Ruth Hall works from Cape Town, South Africa. land, food, agriculture, and all things political in South Africa... and anywhere else Ruth Hall has over 8026 followers on Twitter.
Advertising

‘Tenderpreneurs’ block the delivery of protective equipment to schools

Protests by local suppliers have delayed PPE delivery, which according to the DBE, is one of the reasons the reopening of schools has been pushed back until June 8

‘Soon he’ll be seen as threatening, not cute’: What it’s...

There is no separating George Floyd’s killing from the struggles black people have faced ever since the first slave ships landed on these shores

How schools could work during Covid

Ahead of their opening, the basic education department has given schools three models to consider to ensure physical distancing
Advertising

Press Releases

Mining company uses rich seam of technology to gear up for Covid-19

Itec Direct technology provides instant temperature screening of staff returniing to the workplace with no human contact

Covid-19 and Back to School Webinar

If our educators can take care of themselves, they can take care of the children they teach

5G technology is the future

Besides a healthcare problem Covid-19 is also a data issue and 5G technology, with its lightning speed, can help to curb its spread

JTI off to court for tobacco ban: Government not listening to industry or consumers

The tobacco ban places 109 000 jobs and 179 000 wholesalers and retailers at risk — including the livelihood of emerging farmers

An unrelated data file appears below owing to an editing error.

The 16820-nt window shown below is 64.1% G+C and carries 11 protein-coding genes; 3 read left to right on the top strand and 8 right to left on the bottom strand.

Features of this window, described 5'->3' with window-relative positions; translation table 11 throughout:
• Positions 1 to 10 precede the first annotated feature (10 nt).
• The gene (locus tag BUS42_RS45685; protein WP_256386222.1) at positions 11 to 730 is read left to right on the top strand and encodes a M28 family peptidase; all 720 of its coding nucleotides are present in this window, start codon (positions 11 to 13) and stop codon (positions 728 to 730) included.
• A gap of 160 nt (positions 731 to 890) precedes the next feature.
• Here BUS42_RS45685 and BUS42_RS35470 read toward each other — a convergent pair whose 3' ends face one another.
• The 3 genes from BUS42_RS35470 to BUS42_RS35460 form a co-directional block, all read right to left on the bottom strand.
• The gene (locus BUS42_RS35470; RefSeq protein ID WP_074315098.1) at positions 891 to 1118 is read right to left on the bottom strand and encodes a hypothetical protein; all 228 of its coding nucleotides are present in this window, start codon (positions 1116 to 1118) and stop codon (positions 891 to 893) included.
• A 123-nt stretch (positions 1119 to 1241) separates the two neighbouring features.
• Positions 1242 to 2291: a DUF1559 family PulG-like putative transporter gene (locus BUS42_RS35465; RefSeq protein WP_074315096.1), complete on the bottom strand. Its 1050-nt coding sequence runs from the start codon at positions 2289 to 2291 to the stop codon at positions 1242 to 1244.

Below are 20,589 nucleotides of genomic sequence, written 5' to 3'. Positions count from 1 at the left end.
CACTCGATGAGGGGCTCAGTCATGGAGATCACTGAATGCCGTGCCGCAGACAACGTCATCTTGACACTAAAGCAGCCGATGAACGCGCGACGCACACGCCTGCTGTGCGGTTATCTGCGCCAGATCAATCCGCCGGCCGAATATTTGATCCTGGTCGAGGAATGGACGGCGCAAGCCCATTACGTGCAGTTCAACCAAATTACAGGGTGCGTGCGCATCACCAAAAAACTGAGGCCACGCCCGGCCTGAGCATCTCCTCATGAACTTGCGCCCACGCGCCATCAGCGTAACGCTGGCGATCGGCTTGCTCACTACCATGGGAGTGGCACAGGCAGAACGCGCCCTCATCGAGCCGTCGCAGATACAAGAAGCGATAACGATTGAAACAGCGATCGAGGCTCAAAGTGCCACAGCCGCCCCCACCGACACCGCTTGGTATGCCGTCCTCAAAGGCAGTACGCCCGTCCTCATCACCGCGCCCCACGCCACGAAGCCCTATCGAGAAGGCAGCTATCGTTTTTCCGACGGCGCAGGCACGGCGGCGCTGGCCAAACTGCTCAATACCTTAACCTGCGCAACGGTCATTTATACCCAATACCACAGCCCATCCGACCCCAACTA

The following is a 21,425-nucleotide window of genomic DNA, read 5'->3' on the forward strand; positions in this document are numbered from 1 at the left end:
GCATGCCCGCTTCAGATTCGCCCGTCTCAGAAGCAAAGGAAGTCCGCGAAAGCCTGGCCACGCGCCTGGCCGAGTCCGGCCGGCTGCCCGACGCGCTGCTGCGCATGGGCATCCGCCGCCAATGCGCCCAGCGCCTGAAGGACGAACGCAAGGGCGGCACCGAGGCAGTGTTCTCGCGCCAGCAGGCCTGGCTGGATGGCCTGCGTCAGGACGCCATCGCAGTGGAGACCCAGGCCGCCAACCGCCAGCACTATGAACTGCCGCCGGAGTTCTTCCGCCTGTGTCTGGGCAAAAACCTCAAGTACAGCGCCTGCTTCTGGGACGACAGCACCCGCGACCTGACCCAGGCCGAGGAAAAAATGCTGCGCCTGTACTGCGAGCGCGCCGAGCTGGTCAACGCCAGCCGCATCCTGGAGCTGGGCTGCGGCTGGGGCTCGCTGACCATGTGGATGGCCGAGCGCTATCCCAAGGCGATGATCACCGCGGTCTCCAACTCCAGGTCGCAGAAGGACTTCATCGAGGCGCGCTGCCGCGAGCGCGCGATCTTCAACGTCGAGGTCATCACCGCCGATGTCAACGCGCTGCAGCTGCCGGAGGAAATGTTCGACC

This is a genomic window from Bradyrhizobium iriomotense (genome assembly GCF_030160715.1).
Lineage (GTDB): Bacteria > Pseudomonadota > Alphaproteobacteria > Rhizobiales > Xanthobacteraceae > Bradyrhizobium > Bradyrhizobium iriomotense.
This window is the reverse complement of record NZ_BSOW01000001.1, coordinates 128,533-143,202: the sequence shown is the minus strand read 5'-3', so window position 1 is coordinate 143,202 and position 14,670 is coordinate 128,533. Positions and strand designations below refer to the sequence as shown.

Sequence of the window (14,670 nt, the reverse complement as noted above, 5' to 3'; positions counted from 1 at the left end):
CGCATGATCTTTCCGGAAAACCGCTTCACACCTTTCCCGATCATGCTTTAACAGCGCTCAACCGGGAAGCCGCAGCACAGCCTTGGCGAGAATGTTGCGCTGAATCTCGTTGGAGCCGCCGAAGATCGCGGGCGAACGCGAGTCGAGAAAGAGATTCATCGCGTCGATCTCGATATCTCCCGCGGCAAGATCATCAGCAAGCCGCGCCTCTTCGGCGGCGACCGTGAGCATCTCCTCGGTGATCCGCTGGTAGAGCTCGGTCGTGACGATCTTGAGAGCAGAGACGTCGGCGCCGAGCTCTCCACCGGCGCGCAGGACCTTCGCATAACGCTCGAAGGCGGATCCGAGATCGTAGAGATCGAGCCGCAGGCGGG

Holistic Financial Planning for Professionals Webinar

Our lives are constantly in flux, so it makes sense that your financial planning must be reviewed frequently — preferably on an annual basis

Undeterred by Covid-19 pandemic, China and Africa hold hands, building a community of a shared future for mankind

It is clear that building a community with a shared future for all mankind has become a more pressing task than ever before

Wills, Estate Administration and Succession Planning Webinar

Capital Legacy has had no slowdown in lockdown regarding turnaround with clients, in storing or retrieving wills and in answering their questions

Call for Expression of Interest: Training supply and needs assessment to support the energy transition in South Africa

GIZ invites eligible and professional companies with local presence in South Africa to participate in this tender to support the energy transition

The best local and international journalism

handpicked and in your inbox every weekday